"LIVING WITH MOSHIACH,"
Parshat Noach, 5763
Cheshvan 5, 5763
Oct. 11, 2002
Dedicated to educating the public regarding the
current situation in Israel, based on Torah
sources, with special emphasis on the opinion
and teachings of the Lubavitcher Rebbe
TABLE OF CONTENTS:
The Table of Contents contains links to the text. Click on an entry
in the Table of Contents and you will move to the information selected.
"I BELIEVE WITH COMPLETE FAITH IN THE ARRIVAL OF THE MOSHIACH.
"AND THOUGH HE MAY TARRY, I SHALL WAIT EACH DAY, ANTICIPATING HIS
Maimonides, Principles of the Faith, No. 12
THIS PUBLICATION IS DEDICATED
TO THE REBBE,
RABBI MENACHEM M. SCHNEERSON
Click here, to see pictures
of the Rebbe
The Daily Sicha (in Real Audio)
- Listen to selected excerpts of the Rebbe's Sichos
[talks] which are relevant to the particular day.
We are pleased to present, to the visually impaired and the blind, our weekly
publication, Living With Moshiach.
In this week's issue, we focus on The Seven
Our sincere appreciation to
publication, published by the Lubavitch Youth Organization, for allowing
us to use their material.
Also, many thanks to our copy editor, Reb
his tireless efforts.
It is our fervent hope that our learning about Moshiach and the Redemption
will hasten the coming of Moshiach, NOW!
Rabbi Yosef Y. Shagalov,
Committee for the Blind
Los Angeles, California
In this week's Torah portion, Noach, we read the famous story of Noach
and the flood. It was at the express command of G-d that Noach first entered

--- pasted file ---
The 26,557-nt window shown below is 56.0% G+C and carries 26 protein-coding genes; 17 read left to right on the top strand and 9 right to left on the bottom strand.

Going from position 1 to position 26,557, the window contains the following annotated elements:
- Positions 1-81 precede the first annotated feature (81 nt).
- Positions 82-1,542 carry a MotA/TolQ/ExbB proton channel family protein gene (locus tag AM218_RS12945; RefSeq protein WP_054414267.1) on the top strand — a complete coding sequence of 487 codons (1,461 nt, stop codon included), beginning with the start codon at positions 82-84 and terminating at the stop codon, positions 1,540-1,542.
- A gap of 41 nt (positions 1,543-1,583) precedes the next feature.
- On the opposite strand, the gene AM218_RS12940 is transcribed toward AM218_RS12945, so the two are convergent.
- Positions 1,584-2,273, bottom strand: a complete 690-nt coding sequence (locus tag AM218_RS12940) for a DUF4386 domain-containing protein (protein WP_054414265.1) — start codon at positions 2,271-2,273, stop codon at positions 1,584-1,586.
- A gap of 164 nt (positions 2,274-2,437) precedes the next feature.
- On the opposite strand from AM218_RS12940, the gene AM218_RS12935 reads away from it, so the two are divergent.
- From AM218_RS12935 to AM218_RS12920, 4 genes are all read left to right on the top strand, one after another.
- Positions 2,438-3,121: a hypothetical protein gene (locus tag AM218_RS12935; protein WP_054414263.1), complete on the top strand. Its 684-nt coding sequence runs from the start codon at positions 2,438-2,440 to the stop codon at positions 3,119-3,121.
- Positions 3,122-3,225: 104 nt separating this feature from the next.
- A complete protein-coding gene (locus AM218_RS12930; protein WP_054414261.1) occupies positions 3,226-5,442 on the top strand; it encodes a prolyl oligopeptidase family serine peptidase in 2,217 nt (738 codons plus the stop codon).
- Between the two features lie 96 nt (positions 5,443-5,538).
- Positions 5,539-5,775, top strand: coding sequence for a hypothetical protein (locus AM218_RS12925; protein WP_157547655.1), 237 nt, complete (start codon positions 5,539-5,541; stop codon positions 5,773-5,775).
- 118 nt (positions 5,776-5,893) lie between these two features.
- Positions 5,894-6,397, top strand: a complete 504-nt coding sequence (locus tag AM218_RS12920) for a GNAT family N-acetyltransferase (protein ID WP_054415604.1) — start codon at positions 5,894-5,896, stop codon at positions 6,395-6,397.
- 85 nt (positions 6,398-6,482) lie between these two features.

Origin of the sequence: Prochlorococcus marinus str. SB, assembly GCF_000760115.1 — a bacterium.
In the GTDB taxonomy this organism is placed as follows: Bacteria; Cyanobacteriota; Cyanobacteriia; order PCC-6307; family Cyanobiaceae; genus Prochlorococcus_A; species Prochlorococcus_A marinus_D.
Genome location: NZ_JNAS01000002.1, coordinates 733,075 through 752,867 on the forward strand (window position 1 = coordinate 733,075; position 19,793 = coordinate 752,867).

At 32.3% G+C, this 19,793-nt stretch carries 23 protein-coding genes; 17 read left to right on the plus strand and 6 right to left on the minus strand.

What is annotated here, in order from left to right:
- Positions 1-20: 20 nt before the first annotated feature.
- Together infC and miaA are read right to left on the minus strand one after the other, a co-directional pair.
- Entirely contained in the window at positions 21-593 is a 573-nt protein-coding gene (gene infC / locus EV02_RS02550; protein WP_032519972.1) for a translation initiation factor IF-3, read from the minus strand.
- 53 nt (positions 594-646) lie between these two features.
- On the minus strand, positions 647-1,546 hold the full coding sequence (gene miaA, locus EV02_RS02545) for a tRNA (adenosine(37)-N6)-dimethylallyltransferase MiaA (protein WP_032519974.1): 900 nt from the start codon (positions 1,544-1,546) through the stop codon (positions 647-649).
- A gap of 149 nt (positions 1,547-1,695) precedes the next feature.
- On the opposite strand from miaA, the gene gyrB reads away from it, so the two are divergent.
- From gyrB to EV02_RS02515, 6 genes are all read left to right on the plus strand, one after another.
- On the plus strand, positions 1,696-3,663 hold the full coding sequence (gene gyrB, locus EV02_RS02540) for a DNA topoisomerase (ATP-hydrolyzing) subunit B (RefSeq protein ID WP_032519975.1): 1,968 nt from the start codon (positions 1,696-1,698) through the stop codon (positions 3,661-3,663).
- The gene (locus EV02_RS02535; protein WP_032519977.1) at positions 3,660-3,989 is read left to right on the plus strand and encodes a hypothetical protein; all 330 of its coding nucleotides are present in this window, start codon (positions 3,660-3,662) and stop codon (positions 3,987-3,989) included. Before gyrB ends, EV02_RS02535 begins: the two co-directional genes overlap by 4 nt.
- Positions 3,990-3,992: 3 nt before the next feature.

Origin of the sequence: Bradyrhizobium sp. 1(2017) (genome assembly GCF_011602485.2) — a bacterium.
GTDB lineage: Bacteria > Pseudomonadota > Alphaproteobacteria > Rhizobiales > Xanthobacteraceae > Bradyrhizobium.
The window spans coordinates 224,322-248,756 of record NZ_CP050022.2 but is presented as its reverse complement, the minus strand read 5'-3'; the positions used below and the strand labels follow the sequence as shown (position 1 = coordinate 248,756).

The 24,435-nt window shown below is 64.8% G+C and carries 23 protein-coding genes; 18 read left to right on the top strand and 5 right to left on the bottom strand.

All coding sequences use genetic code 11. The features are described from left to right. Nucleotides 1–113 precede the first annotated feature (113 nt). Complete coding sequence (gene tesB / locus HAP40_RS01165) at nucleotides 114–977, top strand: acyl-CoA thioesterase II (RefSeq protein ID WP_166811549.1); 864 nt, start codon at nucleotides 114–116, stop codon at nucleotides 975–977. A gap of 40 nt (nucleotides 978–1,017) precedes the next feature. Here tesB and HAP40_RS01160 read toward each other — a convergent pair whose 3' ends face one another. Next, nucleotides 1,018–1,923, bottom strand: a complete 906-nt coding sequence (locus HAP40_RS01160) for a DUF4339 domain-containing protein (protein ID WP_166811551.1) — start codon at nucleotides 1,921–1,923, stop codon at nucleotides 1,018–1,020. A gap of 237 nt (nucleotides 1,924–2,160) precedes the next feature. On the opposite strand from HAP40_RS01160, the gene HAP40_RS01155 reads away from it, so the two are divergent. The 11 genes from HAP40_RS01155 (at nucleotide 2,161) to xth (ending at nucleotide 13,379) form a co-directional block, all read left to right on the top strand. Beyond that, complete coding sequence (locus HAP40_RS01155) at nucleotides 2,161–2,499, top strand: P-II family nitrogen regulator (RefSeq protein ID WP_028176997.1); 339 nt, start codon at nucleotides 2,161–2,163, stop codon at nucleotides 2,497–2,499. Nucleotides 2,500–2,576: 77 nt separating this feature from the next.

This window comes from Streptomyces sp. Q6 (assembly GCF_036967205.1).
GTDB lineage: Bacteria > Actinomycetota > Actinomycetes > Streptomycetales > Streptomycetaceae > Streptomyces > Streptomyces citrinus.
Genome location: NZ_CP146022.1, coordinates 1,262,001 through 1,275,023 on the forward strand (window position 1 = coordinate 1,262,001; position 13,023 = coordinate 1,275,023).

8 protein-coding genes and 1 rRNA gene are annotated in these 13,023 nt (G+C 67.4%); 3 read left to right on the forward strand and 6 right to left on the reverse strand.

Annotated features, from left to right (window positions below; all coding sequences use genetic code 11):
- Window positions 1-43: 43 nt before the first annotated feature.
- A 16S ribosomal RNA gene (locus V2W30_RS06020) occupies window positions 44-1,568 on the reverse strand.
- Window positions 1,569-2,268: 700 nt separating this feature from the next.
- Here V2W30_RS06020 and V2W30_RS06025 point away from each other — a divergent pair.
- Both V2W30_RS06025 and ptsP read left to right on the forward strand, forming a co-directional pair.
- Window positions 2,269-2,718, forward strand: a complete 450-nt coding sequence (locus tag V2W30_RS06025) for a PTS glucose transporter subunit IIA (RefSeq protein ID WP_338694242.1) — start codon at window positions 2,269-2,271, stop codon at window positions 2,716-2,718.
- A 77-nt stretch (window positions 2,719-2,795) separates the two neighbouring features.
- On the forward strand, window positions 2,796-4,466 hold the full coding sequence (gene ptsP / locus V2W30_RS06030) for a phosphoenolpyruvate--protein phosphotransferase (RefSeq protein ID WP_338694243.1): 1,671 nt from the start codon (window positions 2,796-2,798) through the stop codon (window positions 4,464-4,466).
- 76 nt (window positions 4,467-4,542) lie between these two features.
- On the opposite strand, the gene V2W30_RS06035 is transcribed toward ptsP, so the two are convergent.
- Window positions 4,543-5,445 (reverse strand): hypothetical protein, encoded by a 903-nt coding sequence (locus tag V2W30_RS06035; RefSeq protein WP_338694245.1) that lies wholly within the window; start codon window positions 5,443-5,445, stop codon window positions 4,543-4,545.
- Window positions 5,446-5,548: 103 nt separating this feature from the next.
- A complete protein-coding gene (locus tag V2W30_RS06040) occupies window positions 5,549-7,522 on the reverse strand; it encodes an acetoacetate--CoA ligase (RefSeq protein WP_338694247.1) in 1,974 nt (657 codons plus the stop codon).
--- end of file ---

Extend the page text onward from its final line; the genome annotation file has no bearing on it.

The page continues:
the ark, as it states, "Come you and all your household into the ark." It
was also at G-d's express command that he left it, as we are told, "Go forth
from the ark, you and your wife and your sons, and your sons' wives with
Thus it is difficult to understand why Noach sent out the raven and the dove
to determine if the Flood had ended. If Noach was supposed to wait until
G-d told him it was time to leave, why did he send the birds out to see if
the waters had abated? Why wasn't he content to wait for G-d's command?
In truth, by sending the birds from the ark, Noach was expressing his strong
desire to leave it. Rather than waiting for G-d to come to him, he did all
in his power to facilitate his exit. Noach sent the raven, and indeed sent
the dove out twice, in the hope that the Flood had receded and it was already
permissible for him to leave.
When G-d saw Noach's efforts and observed his intense longing to go out,
He hastened to issue His command. In fact, the command "Go out of the ark"
was given in the merit of Noach's exertions.
Exile is likened to the mabul (Flood), for in exile our perceptions
of reality are mevulbal (confused). The spiritual nature of the world
is hidden, whereas physicality is easily perceived. In exile it is hard for
the Jew to appreciate that his true function is the service of G-d, for the
material world conspires to obscure the underlying reality. The confusion
of exile is so great that the falsehood of the world is often mistaken for
In such circumstances it is forbidden to sit back with our arms folded. We
cannot wait until G-d will come and tell us to go out of exile.